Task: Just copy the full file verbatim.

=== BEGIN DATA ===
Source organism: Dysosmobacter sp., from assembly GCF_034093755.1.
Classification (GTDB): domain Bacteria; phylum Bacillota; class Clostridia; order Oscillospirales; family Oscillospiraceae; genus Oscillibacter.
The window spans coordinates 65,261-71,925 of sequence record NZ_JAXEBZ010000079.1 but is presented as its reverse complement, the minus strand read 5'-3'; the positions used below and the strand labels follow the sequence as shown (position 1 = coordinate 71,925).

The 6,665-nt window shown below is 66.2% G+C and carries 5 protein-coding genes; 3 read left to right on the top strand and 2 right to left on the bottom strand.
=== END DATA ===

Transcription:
Source organism: Dysosmobacter sp., from assembly GCF_034093755.1.
Classification (GTDB): domain Bacteria; phylum Bacillota; class Clostridia; order Oscillospirales; family Oscillospiraceae; genus Oscillibacter.
The window spans coordinates 65,261-71,925 of sequence record NZ_JAXEBZ010000079.1 but is presented as its reverse complement, the minus strand read 5'-3'; the positions used below and the strand labels follow the sequence as shown (position 1 = coordinate 71,925).

The 6,665-nt window shown below is 66.2% G+C and carries 5 protein-coding genes; 3 read left to right on the top strand and 2 right to left on the bottom strand.